Comfortable being uncomfortable | Marshall Shen

Comfortable being uncomfortable

Comfortable being uncomfortable

It’s my first engineering staff meeting. I am presenting a new sprint planning process. The small engineering team looks at me for direction. I have a vision on how to plan engineering work. However, whether it works remains to be tested, especially in an all-virtual environment. I know that I don’t have all the answers, but I am determined to listen and gather feedback to improve the process.

Such is a typical day for a technical leader. Every day new situations arise, and leaders must make decisions. Every day I stretch myself in uncomfortable ways, and every day I’m trying something or something new. That uncomfortable feeling is a sign of growth, and my attitude towards that uncomfortable feeling reflects my journey as a technical leader.

At first, I noticed the uncomfortable feeling. For example, we need a new security practice for the whole engineering team. It’s a big subject, and I don’t have a methodology to approach it right away. I get that uncomfortable feeling. Another example, I started to tackle a situation, maybe it’s an interpersonal issue. I realized that I didn’t receive the result that I expected. Something is missing, and I’m not sure what. My head tells me that I did the right thing, but my heart tells me something is off. I had to confront a challenging situation but feel unsure about executing what I think is right. At first, when I noticed more of that uncomfortable feeling, and my instinct was to fight it — I didn’t want to feel uncomfortable. The primal survival instinct is to feel comfortable. However, from the lens of a logical self, I also know that the uncomfortable feeling is essential for growth — no pain, no gain. Over time, the higher level me think deeper about those ever more frequent uncomfortable feelings.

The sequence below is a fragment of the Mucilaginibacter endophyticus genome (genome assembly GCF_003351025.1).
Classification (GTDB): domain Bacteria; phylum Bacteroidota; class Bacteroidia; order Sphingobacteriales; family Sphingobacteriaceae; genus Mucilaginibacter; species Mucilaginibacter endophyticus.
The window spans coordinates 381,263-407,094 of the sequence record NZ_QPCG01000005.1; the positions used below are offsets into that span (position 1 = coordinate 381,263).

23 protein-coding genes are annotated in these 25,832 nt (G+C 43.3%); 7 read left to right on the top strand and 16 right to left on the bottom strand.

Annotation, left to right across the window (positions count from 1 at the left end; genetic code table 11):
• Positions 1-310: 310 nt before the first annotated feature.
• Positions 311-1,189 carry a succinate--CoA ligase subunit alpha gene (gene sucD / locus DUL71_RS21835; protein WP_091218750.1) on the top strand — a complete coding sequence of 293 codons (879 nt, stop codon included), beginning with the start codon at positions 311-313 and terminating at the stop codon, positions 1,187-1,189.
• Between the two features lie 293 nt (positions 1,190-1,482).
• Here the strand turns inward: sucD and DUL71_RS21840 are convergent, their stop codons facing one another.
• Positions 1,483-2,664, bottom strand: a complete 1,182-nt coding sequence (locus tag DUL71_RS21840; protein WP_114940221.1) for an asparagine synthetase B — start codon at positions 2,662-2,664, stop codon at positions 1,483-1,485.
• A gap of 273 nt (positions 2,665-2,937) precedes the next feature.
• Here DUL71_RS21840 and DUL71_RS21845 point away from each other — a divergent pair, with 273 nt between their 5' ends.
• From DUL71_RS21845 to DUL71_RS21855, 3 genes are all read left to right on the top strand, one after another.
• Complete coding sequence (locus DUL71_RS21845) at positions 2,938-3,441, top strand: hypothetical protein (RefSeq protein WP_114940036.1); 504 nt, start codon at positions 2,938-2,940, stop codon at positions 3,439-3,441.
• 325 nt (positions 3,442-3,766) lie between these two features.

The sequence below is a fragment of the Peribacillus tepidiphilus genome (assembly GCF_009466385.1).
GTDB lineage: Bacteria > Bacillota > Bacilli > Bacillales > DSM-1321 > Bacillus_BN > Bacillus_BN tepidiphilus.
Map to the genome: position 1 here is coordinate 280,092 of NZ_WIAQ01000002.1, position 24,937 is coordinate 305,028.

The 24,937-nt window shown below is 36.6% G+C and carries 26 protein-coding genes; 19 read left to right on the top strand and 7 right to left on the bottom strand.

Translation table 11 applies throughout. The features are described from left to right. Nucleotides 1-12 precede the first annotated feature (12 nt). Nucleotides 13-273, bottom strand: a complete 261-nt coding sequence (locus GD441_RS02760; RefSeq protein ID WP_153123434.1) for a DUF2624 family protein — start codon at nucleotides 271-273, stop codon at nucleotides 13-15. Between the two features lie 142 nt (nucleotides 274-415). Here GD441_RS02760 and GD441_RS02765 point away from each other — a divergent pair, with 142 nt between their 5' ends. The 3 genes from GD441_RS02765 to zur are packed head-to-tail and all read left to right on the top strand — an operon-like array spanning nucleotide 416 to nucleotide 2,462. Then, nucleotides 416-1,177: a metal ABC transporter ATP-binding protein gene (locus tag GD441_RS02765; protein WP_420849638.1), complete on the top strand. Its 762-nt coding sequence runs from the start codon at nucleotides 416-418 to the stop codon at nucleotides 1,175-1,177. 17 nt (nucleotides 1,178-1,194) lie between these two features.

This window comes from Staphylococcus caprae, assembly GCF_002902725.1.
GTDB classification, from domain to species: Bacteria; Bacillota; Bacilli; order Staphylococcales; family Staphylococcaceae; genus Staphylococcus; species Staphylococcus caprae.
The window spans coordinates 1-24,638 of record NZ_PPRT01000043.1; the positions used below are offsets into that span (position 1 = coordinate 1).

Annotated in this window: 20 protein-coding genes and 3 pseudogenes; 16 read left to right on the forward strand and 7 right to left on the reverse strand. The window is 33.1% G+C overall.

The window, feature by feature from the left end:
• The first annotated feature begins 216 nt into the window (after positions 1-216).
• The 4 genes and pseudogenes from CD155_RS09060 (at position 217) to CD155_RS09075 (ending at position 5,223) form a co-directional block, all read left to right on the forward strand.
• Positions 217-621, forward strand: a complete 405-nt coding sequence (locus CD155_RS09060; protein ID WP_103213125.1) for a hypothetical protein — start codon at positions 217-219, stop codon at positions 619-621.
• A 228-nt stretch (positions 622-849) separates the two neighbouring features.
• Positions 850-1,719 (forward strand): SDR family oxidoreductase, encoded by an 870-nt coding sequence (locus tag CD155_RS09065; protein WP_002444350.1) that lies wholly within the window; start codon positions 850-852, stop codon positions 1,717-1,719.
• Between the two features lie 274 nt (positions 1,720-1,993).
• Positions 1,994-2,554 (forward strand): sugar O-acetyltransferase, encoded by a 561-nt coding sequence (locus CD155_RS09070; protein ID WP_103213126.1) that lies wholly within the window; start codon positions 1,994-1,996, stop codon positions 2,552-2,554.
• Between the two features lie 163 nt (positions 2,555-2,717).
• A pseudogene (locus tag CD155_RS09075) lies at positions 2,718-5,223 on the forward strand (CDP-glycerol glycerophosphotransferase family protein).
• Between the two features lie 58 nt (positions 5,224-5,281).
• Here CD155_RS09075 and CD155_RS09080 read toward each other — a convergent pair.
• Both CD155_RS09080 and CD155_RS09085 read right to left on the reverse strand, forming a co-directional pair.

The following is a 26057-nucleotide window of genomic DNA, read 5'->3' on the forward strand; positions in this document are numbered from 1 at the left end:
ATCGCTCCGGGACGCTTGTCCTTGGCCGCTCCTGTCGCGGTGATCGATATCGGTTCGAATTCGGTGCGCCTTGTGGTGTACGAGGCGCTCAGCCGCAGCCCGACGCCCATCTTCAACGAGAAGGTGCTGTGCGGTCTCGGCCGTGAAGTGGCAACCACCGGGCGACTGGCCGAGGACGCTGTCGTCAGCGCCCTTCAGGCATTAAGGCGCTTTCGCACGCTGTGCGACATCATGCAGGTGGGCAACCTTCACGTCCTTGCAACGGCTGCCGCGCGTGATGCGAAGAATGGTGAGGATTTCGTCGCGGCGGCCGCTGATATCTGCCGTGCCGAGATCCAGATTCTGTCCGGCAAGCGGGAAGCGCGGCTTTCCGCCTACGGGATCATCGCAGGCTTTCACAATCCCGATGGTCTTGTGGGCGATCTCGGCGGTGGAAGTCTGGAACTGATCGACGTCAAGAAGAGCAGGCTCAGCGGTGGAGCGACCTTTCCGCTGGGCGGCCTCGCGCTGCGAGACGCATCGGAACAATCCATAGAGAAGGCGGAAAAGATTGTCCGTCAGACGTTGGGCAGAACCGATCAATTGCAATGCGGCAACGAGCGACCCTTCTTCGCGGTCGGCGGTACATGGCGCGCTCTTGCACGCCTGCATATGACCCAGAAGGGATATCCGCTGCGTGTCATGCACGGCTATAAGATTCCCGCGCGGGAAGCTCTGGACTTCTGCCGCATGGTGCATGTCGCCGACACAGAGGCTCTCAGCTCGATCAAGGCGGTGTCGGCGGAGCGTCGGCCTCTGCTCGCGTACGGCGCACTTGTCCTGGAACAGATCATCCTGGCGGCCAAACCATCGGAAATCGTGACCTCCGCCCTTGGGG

Now, I accept those uncomfortable moments and reflect deeper on them. What do those moments have in common? What are the lessons I can learn from them? Struggling is part of being a leader — being a leader is not about trying to be perfect or be right all the time. Being a leader means having a clear vision, communicate that vision, and execute on that vision. There will be mistakes, but it’s about how I respond to those mistakes - being transparent and vulnerable and take action by learning from those mistakes, that truly defines my character as a leader.

The stage I’m working towards is to embrace uncomfortable feelings like an athlete who seek challenging workouts to be stronger and better. It means to be genuinely excited about the opportunity to be uncomfortable and see those moments that shape technical leadership as a privilege, not an obstacle.

To go through these different stages of being a technical leader, I know that I can’t do this alone. I will also turn to my team with a deep sense of gratitude, treasure the opportunity to work with a great team and keep growing by learning from each other.